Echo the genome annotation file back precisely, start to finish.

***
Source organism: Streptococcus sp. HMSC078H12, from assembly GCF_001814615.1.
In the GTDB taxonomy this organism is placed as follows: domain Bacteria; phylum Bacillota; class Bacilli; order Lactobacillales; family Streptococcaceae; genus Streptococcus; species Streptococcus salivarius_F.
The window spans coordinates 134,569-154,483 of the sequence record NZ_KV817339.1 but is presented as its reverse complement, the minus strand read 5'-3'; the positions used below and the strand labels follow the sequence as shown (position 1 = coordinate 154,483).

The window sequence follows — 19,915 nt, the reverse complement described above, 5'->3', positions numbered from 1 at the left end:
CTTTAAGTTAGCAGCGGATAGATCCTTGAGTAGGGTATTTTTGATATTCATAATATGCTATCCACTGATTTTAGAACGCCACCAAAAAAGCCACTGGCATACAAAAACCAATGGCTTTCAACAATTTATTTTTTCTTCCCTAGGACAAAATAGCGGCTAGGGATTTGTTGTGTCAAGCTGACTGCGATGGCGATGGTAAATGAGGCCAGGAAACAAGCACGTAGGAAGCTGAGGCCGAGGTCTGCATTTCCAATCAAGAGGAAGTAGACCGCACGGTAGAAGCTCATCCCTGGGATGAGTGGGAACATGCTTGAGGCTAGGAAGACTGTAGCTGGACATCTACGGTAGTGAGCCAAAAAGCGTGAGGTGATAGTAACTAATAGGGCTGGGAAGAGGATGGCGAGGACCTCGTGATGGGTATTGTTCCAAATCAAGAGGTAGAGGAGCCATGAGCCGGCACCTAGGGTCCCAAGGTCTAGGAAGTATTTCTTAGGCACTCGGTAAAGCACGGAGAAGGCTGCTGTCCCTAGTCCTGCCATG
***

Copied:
Source organism: Streptococcus sp. HMSC078H12, from assembly GCF_001814615.1.
In the GTDB taxonomy this organism is placed as follows: domain Bacteria; phylum Bacillota; class Bacilli; order Lactobacillales; family Streptococcaceae; genus Streptococcus; species Streptococcus salivarius_F.
The window spans coordinates 134,569-154,483 of the sequence record NZ_KV817339.1 but is presented as its reverse complement, the minus strand read 5'-3'; the positions used below and the strand labels follow the sequence as shown (position 1 = coordinate 154,483).

The window sequence follows — 19,915 nt, the reverse complement described above, 5'->3', positions numbered from 1 at the left end:
CTTTAAGTTAGCAGCGGATAGATCCTTGAGTAGGGTATTTTTGATATTCATAATATGCTATCCACTGATTTTAGAACGCCACCAAAAAAGCCACTGGCATACAAAAACCAATGGCTTTCAACAATTTATTTTTTCTTCCCTAGGACAAAATAGCGGCTAGGGATTTGTTGTGTCAAGCTGACTGCGATGGCGATGGTAAATGAGGCCAGGAAACAAGCACGTAGGAAGCTGAGGCCGAGGTCTGCATTTCCAATCAAGAGGAAGTAGACCGCACGGTAGAAGCTCATCCCTGGGATGAGTGGGAACATGCTTGAGGCTAGGAAGACTGTAGCTGGACATCTACGGTAGTGAGCCAAAAAGCGTGAGGTGATAGTAACTAATAGGGCTGGGAAGAGGATGGCGAGGACCTCGTGATGGGTATTGTTCCAAATCAAGAGGTAGAGGAGCCATGAGCCGGCACCTAGGGTCCCAAGGTCTAGGAAGTATTTCTTAGGCACTCGGTAAAGCACGGAGAAGGCTGCTGTCCCTAGTCCTGCCATG